The New Jersey Board of Public Utilities (BPU) announced that the state has surpassed 3 GW of solar power and 116,000 solar installations statewide. New Jersey ranks in the top ten in the number of residential and business solar installations among all states with one of the most successful programs in the nation. In the past decade, the state’s solar program has grown significantly from just over 4,900 installations in 2009 to 116,000 installations today.
“When it comes to solar installations, New Jersey is rivaling sun-drenched states like Nevada, Arizona and Florida – that says a lot about our state’s enthusiasm for this increasingly affordable, renewable energy source,” said Joseph L. Fiordaliso, president of the New Jersey Board of Public Utilities. “The state’s ongoing solar progress positions New Jersey as a solar leader and remains a key element in achieving Governor Murphy’s commitment to 100 percent clean energy by 2050.”
As part of the state’s ongoing commitment to ensure that all residents are able to access the benefits of solar, the BPU recently launched a three-year community solar energy pilot program. With community solar, low and moderate income (LMI) households—who have had historically less access to solar energy due to cost or lack of roof control—will gain an opportunity to participate in a more equitable solar market through projects located within their electric public utility’s distribution territory. While the Pilot Program has a capacity limit of 75 MW for the first year, BPU anticipates awarding at least 75 MW during both the second and third years of the program. In total, the Pilot Program is estimated to cover the electricity usage of approximately 45,000 residential homes.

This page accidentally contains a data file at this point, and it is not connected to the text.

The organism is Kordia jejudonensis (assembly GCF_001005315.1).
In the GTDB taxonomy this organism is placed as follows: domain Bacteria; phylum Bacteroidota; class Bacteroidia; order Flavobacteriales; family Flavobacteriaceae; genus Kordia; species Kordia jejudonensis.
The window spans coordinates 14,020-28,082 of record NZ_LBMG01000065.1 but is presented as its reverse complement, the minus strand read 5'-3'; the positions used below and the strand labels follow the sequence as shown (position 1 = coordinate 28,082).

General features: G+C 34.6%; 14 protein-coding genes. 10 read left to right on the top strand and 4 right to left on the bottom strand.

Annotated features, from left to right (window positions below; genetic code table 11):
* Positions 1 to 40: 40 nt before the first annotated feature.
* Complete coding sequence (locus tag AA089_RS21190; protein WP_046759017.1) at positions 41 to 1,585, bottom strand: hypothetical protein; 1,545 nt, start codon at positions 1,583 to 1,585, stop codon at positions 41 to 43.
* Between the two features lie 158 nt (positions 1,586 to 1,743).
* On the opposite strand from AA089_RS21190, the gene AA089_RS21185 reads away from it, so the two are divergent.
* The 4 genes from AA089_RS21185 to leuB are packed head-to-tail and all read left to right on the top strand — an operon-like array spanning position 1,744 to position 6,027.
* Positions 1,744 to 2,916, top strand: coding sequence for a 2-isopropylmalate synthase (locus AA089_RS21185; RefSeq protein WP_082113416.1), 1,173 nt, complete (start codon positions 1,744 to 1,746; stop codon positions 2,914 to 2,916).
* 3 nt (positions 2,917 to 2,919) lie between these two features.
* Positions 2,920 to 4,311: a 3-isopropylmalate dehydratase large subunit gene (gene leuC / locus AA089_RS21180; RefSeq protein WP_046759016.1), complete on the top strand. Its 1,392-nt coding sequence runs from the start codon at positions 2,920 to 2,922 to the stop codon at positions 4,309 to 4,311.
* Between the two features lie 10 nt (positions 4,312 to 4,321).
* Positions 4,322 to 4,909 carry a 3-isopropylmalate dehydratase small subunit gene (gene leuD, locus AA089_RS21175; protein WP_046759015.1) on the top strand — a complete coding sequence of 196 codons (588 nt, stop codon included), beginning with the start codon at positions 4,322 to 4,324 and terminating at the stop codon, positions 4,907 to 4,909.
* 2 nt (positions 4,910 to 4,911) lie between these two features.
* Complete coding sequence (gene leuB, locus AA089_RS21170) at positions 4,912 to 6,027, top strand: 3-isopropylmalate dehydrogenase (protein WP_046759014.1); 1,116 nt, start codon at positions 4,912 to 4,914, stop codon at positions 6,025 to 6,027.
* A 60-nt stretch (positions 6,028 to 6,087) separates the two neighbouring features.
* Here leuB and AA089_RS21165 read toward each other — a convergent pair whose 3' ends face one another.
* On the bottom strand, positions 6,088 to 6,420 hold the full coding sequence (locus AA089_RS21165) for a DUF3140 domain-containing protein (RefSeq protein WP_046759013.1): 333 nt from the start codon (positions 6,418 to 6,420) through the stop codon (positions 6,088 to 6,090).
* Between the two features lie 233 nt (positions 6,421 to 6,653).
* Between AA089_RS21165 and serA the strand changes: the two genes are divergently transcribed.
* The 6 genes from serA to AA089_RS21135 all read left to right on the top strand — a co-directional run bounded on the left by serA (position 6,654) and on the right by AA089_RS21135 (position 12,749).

BPU announced on Sept. 26 that it received an overwhelming response, with 252 applications for the first year of pilot program. Of the applications received, 232 are for projects where at least 51 percent of capacity would benefit LMI.
The total capacity of solar currently installed in New Jersey can generate enough electricity to power 405,000 New Jersey homes annually.
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